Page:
Rice, Corn and Other Cereals

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Tabaco City
S.Y.: 2010-2011

OF
RICE, CORN AND OTHER CEREALS

GROUP 3:Submitted to:
1. Jessica BelangelMs. Mary Gale Cruza
2. Mary Cris Bino
3. April Coluso
4. Joseph Copino
5. Michelle Bonto
6. Annie Salomon
7. Ricky Ceriola

CHAPTER IX
RICE, CORN AND OTHER CEREALS
9.1 NUTRITIVE VALUE OF CEREALS
Cereals and cereal products are valuable primarily because of their nutritive composition. They are good sources of carbohydrates, proteins, thiamine, other B-complex vitamins and certain minerals, like phosphorus and iron. Rice has the highest starch content while oats have the lowest. The average value for all cereals is 75%.

In general, about 24% of the total protein in the average diet can be derived from cereals. Table 9.1 shows the amino acid content of cereals in milligrams per one hundred grams of food. Table 9.1 Amino acid content of cereals (FAO Nutritional Study No. 24, 1970) Rice Corn BarleyOatsSorghumRye

Amino acid, mg/
100 g food

Isoleucine296350421526397414
Leucine581119078410121348728
Lysine255332406517204401
Methionin150182196234141172
Cystine108147267372152225
Phenylalanine342464603698496522
Tyrosine226363365459271227
Threonine254342389462306395
Tryptophan953818017612387
Valine408461592711507561
Arginine534398555876311541
Histidine165258248292217261
Alanine401716464633946503
Aspartic acid6735966661075638845
Glutamic acid135018002771291921412856
Glycine307351453656301512
Proline33185012827238111108
Serine329473476656416510

9.2 RICE
Rice (Oryza sativa L.) is the staple food of approximately half of the world’s population (FAO, 1966; Umali, 1972; Crabbe and Lawson, 1981). Among the Asian countries like Bangladesh, China, India, Japan, Korea, Philippines, Thailand, and Vietnam, the major staple food is rice (Considine and Considine, 1982). In Southeast Asia, 60 – 80% of the food calories of the cereal – eating population are derived from rice and the average per capita consumption is about ½ kilogram a day or approximately 150 kilograms a year (Bradfield, 1972). In the Philippines, about 80% of the Filipinos use rice as their staple. Table 9.2 shows the proximate composition of rice in comparison with corn and sorghum. Among the three, milled rice has the highest edible content (100%); food energy source (367 calories); and total carbohydrate (80.4 gm). In terms of protein content, rice comes only second to sorghum. The latter had the highest phosphorus content (172 mg) while yellow corn has the least (107 mg). White corn gave the highest moisture content of 63.1% and sorghum is the least with only 8.1%. Other vitamin and mineral content in the three cereals can also be compared. Table 9.2 Proximate composition of rice, corn and sorghum.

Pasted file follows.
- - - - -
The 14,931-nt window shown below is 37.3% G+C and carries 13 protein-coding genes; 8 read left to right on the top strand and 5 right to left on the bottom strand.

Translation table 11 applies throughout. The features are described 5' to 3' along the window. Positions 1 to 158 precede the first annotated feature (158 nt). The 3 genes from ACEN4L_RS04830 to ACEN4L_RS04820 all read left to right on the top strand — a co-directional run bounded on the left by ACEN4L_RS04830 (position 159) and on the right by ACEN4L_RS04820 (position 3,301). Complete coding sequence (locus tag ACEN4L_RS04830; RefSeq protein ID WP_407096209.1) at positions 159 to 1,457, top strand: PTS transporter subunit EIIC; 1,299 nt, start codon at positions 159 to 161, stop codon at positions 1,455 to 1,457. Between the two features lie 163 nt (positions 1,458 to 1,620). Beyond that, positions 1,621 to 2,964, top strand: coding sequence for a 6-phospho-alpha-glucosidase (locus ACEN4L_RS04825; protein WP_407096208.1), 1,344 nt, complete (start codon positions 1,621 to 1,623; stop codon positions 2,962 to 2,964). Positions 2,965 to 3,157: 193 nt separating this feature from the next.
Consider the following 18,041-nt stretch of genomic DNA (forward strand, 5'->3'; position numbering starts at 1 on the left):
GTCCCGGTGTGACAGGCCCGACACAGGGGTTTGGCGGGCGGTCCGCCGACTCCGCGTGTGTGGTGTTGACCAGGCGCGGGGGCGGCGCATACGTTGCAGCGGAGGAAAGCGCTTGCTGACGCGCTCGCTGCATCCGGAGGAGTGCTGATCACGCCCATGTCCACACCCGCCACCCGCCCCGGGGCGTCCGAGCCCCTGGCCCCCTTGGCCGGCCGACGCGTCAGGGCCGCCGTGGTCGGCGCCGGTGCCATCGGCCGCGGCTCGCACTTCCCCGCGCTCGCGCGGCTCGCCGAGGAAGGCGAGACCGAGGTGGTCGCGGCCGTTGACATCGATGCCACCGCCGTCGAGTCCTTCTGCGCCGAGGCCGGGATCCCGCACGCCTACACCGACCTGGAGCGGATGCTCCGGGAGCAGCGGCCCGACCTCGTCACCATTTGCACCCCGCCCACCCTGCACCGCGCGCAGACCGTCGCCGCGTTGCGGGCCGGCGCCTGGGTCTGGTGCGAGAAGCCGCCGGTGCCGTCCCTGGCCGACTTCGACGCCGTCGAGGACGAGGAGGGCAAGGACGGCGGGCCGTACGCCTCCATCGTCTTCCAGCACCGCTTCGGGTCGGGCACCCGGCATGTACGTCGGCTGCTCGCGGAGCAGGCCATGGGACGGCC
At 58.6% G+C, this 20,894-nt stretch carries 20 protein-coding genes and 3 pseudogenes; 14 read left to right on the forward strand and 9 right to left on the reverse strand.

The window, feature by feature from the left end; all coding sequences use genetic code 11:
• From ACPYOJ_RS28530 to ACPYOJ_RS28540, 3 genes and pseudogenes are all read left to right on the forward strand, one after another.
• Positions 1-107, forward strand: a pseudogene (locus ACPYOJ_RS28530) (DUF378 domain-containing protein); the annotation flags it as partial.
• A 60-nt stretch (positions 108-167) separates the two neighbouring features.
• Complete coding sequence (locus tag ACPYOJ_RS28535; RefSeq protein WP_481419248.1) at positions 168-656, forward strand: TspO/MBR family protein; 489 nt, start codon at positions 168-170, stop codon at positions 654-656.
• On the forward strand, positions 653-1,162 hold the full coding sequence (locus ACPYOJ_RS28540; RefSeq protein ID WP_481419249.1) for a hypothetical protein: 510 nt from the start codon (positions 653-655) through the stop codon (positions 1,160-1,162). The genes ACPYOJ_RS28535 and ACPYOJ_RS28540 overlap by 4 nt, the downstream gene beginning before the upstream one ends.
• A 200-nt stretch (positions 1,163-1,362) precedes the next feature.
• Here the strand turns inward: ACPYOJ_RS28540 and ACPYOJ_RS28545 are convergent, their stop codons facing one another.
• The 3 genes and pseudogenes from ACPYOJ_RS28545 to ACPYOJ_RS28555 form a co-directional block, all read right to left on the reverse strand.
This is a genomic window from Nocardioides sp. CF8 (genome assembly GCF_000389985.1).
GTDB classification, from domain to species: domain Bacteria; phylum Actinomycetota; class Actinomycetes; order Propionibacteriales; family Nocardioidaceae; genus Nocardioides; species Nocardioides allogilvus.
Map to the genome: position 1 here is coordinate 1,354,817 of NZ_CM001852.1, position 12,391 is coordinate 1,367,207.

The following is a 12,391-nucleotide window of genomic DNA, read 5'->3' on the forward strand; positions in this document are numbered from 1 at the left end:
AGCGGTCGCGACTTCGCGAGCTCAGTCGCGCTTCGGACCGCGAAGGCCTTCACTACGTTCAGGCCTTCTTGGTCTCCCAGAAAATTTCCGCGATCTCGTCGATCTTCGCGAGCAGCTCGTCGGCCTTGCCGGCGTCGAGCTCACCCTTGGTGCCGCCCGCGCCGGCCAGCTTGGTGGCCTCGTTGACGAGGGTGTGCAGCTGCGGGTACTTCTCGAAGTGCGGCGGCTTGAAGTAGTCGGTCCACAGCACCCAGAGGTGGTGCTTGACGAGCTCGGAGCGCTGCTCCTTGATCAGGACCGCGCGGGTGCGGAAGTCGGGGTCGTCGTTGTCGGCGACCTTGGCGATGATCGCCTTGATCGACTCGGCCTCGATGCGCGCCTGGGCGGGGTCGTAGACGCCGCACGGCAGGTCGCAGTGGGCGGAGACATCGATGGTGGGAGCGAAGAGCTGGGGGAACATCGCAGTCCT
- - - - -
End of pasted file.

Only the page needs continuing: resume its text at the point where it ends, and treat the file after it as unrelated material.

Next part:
RiceCorn
(white, milled)WhiteYellowSorghum

Edible portion, %100.0030.0039.0100.0
Moisture, %11.163.257.98.1
Food energy, cal367.0143.0167.0352.0
Protein, gm7.44.44.49.5
Fat, gm0.50.81.53.9
CHO total, gm80.430.935.477.1
Fiber, gm0.42.21.12.2
Ash, gm0.60.70.81.4
Calcium, mg27.013.08.042.0
Phosphorus, mg155.0116.0107.0172.0
Iron, mg1.00.70.85.0
B –carotene equiv. mcgnot analyzedn.a.210.015.0
Thiamine, mg0.100.220.220.28
Riboflavin, mg0.050.100.130.10
Niacin, mg2.81.81.64.2
Ascorbic acid, mgnot analyzed6.011.0n.a.

9.2.1 Agricultural Production
In terms of world production, rice is the second important food crop after wheat (Crabbe and Lawson. 1981). In 1988, rice production in the world reached 483,466,000 metric tons (MT) and of these, 441,480,000...
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